This project involves corpus development and text mining of the medieval Latin letters issued by the papal writing office of Rome between 858 and 882 CE. Three popes sat on the papal throne during this transformative quarter-century: Nicholas I, Hadrian II and John VIII. Together, they wielded a brand of papal authority and influence not seen since the foundational rule of Gregory I (590-604), and not to be matched again until the reform pontificate of Gregory VII (1073-1085). In their negotiations and struggles with the neighboring Byzantine and German empires, they established the authority of Rome within Europe and helped shape the very identity of Europe for centuries to come.
Nicholas I, Hadrian II, and John VIII recorded their thoughts, strategies, negotiations and vision in an extensive collection of 606 letters available today on 840 printed and OCR’d pages at the digital site of the Monumenta Germaniae Historica http://www.dmgh.de. Each of these letters is more or less accurately dated and addressed to a particular recipient in Europe or Byzantium. Each one issues an argument, injunction or complaint about a specific situation in a particular time and place. Most letters also cite earlier letters, papal decrees, and/or biblical quotations to buttress their arguments. By early medieval standards, this is a treasure trove of intertextual activity in legal, theological and geographic realms.
Scholarly attention to this chapter of papal history has by and large focused either on a single pope’s letter collection, or on a specific episode from their pontificates. By contrast, relatively little remains known about the broad ideological contours of Nicholas I, Hadrian II or John VIII taken as a group. This is an important and sorely needed intervention, for we know that the popes did not themselves write their own letters; instead, they relied on a small group of letter writers, some of whom served under more than one pope. Therefore, to understand the origins and dynamics of their influential vision of European power and identity, we need to study their letters as a single corpus. A digital humanities approach holds great promise in this regard.
The proposed project will proceed through stages of corpus development, text mining, and data visualization. Each stage will require extensive collaboration with students and library staff.
In Stage 1 (corpus development), we will convert the existing corpus of printed papal letters into a collection of digital text files. To do this, we will split up the 840 pages of letters equally among the participants. These pages have already been OCR’d and checked by the MGH editors with high accuracy. So our work will involve two simpler steps: first, deleting the editorial apparatus (headers, footnotes, line numbers, etc.) that accompanies each OCR’d letter; and second, outfitting each letter with metadata tags recording date, issuing pope, recipient, subject, and location of recipient. I will make myself available over Skype and email for consultation during this process.
In Stage 2 (text mining), we will apply methods of digital text analysis and stylometry to trace and quantify the literary tastes, practices and strategies of the various authors behind the letters in the corpus. I would like to open this stage by brainstorming with the students and library staff the types of questions we can ask, and the computational steps needed to answer them. For example, text mining tools would help us identify favored and rare turns of phrase, formulas of address and closing, biblical citations and their uses, canon law citations and their uses, etc. Meanwhile, methods of stylometry would help us cluster the letters into authorial groups, and might even identify the authors themselves. Once we establish our questions, we will need to apply software to our corpus in order to trace these features and identify the clusters. I have a number of text analysis and stylometry scripts already prepared in the Wolfram Language (Mathematica) that I will make available to collaborators; much of their work will involve using these scripts to mine the corpus for questions of interest to us. I will encourage the students to work on programming skills by modifying these scripts or writing new ones, and will be happy to supervise their coding work.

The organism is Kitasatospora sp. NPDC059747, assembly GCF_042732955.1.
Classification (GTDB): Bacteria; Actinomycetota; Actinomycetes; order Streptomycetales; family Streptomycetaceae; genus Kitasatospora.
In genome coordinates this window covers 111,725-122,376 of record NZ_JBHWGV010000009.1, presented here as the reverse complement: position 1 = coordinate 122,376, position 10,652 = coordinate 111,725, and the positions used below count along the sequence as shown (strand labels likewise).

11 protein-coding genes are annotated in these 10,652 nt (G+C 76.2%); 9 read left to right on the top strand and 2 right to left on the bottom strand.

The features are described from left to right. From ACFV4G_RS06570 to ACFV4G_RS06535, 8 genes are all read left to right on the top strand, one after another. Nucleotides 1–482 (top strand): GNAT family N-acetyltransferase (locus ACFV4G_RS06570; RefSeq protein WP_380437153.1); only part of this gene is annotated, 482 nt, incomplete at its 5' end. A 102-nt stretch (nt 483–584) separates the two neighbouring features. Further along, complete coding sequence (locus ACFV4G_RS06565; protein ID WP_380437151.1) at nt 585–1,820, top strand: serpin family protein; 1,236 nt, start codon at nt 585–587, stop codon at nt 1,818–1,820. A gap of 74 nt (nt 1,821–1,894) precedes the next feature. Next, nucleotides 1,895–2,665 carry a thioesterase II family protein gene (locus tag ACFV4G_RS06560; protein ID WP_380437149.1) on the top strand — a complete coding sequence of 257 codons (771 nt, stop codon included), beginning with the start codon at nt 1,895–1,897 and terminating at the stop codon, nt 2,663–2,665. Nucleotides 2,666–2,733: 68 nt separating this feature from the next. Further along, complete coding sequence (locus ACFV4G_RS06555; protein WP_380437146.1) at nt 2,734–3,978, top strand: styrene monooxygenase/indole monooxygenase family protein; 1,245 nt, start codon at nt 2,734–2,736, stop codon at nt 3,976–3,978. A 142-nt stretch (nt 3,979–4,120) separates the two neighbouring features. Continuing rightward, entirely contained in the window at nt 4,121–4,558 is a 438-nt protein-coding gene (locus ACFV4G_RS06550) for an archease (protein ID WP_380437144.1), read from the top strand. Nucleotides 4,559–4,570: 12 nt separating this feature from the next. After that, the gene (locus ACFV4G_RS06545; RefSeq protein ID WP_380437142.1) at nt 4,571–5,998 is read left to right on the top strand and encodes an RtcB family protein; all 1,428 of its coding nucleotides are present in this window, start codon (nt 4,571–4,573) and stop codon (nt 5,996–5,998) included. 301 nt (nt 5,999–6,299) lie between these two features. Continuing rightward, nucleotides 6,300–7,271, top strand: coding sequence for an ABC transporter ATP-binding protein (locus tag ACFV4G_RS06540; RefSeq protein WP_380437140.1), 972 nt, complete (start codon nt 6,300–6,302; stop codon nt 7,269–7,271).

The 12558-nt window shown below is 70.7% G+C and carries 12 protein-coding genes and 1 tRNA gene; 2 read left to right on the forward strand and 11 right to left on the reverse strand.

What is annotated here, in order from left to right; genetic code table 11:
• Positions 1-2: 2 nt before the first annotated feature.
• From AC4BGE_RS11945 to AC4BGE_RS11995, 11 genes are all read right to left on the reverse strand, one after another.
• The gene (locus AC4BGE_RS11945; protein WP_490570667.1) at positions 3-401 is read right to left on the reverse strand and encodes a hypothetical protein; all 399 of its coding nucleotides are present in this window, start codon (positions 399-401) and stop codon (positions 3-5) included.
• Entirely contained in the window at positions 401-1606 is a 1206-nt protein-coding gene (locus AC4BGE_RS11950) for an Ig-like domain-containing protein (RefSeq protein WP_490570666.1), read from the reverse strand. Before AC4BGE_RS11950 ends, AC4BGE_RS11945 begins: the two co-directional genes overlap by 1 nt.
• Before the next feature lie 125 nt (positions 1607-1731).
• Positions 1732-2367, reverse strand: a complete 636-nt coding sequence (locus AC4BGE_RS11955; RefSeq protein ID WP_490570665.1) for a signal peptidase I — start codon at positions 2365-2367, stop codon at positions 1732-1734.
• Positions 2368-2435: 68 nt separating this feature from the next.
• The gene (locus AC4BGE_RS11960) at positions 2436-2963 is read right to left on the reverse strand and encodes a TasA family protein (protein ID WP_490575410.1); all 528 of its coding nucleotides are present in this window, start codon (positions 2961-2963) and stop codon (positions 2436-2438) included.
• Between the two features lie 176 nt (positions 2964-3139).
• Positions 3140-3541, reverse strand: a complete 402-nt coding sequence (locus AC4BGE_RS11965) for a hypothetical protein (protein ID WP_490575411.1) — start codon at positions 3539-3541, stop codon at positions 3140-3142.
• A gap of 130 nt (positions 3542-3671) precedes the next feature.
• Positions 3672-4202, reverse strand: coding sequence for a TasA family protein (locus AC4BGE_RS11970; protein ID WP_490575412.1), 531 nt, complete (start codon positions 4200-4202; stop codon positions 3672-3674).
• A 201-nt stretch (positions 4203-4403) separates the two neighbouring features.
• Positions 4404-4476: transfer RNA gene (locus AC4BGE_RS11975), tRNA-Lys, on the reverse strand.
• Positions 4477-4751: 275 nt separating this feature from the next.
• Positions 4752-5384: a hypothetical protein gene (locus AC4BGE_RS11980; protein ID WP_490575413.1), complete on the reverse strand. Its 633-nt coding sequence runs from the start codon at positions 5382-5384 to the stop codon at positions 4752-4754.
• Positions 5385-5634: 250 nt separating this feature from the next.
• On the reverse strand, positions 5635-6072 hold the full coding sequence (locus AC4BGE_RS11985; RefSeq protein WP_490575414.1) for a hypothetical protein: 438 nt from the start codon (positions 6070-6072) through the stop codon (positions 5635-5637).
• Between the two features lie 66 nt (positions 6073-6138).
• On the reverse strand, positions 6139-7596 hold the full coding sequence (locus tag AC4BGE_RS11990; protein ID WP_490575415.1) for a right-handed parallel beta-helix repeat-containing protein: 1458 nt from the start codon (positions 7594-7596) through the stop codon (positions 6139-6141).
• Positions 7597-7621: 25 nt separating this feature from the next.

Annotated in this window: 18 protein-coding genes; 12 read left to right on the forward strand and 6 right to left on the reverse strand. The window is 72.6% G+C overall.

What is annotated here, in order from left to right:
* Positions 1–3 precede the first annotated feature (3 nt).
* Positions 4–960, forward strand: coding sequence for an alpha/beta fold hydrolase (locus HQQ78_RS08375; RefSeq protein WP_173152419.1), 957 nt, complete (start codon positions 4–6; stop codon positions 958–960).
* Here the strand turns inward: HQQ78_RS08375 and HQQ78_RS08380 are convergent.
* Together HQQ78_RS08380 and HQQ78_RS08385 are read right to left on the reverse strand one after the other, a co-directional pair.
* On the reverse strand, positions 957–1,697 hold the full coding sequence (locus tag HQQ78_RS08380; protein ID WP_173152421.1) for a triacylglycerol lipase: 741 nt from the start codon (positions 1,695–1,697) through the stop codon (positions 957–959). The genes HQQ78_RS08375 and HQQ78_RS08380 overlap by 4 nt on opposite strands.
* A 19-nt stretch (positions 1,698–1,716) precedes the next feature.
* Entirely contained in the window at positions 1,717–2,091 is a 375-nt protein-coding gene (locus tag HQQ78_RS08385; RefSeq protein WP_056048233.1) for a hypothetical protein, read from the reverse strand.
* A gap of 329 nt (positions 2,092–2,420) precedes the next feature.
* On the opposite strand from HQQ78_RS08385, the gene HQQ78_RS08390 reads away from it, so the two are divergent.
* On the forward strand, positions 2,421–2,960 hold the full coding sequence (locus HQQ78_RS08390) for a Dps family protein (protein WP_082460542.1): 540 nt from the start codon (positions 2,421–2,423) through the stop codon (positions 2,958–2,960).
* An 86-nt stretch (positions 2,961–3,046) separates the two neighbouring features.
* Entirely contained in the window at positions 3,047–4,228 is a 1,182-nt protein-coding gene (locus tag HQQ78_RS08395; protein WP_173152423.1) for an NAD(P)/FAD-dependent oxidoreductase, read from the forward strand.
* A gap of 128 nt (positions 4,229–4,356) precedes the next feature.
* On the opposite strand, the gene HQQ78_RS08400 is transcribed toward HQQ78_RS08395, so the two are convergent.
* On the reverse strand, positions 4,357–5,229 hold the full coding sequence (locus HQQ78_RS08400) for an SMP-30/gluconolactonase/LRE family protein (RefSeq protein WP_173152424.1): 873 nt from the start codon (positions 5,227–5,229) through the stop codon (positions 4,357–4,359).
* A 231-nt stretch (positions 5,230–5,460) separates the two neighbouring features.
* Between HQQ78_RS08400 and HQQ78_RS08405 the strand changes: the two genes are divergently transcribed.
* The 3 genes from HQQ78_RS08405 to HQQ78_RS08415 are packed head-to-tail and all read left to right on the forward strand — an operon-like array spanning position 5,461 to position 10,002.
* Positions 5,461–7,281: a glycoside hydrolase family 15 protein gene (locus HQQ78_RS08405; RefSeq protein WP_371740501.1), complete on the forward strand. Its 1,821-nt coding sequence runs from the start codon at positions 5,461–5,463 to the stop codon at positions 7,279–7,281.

In Stage 3, we will consider the presentation and visualization of our results, e.g., dispersion plots of particular biblical citations across the corpus, matrices showing repetition and borrowing between letters, maps of letter recipients revealing the geographical perspectives of the popes, etc. I envision two publications emerging in this stage: a report on our findings in a scholarly journal, and a freely available database of geotagged papal letters at the Digital Atlas of Roman and Medieval Civilization (https://darmc.harvard.edu/data-availability).
I expect to complete Stage 1 (corpus development) and make significant progress on Stage 2 (text mining) between June-August 2018, and to complete the project in AY 2018-19. I expect no prior knowledge or experience from the students besides an open mind and an interest in medieval history, language and text mining. A basic working knowledge of Latin is preferred.